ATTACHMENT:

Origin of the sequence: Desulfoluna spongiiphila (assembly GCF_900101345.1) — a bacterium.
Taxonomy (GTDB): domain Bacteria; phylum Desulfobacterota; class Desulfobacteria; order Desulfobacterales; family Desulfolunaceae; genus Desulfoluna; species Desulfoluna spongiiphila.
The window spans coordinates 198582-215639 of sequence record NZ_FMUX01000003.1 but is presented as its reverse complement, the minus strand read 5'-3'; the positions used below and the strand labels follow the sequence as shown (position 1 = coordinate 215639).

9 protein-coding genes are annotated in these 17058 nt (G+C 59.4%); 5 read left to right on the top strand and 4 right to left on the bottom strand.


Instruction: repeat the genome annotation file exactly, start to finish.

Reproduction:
Origin of the sequence: Desulfoluna spongiiphila (assembly GCF_900101345.1) — a bacterium.
Taxonomy (GTDB): domain Bacteria; phylum Desulfobacterota; class Desulfobacteria; order Desulfobacterales; family Desulfolunaceae; genus Desulfoluna; species Desulfoluna spongiiphila.
The window spans coordinates 198582-215639 of sequence record NZ_FMUX01000003.1 but is presented as its reverse complement, the minus strand read 5'-3'; the positions used below and the strand labels follow the sequence as shown (position 1 = coordinate 215639).

9 protein-coding genes are annotated in these 17058 nt (G+C 59.4%); 5 read left to right on the top strand and 4 right to left on the bottom strand.